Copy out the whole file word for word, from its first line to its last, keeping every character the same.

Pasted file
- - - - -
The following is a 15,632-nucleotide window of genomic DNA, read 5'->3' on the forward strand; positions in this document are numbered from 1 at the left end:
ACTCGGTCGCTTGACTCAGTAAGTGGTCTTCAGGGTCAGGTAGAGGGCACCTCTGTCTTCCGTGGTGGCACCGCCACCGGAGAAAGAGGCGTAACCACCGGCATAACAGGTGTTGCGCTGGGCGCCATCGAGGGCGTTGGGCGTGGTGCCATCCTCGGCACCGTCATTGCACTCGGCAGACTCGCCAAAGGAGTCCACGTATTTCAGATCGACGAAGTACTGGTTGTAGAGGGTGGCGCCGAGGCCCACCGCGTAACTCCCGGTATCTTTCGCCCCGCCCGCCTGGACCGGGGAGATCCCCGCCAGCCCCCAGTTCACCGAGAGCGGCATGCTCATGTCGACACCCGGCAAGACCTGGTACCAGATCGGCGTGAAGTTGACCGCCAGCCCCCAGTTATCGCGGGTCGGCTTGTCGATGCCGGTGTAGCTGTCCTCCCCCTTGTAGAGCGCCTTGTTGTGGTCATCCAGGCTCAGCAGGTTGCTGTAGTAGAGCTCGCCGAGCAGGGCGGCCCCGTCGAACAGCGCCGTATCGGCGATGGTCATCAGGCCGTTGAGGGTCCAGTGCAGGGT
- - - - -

The following is a 15,632-nucleotide window of genomic DNA, read 5'->3' on the forward strand; positions in this document are numbered from 1 at the left end:
ACTCGGTCGCTTGACTCAGTAAGTGGTCTTCAGGGTCAGGTAGAGGGCACCTCTGTCTTCCGTGGTGGCACCGCCACCGGAGAAAGAGGCGTAACCACCGGCATAACAGGTGTTGCGCTGGGCGCCATCGAGGGCGTTGGGCGTGGTGCCATCCTCGGCACCGTCATTGCACTCGGCAGACTCGCCAAAGGAGTCCACGTATTTCAGATCGACGAAGTACTGGTTGTAGAGGGTGGCGCCGAGGCCCACCGCGTAACTCCCGGTATCTTTCGCCCCGCCCGCCTGGACCGGGGAGATCCCCGCCAGCCCCCAGTTCACCGAGAGCGGCATGCTCATGTCGACACCCGGCAAGACCTGGTACCAGATCGGCGTGAAGTTGACCGCCAGCCCCCAGTTATCGCGGGTCGGCTTGTCGATGCCGGTGTAGCTGTCCTCCCCCTTGTAGAGCGCCTTGTTGTGGTCATCCAGGCTCAGCAGGTTGCTGTAGTAGAGCTCGCCGAGCAGGGCGGCCCCGTCGAACAGCGCCGTATCGGCGATGGTCATCAGGCCGTTGAGGGTCCAGTGCAGGGT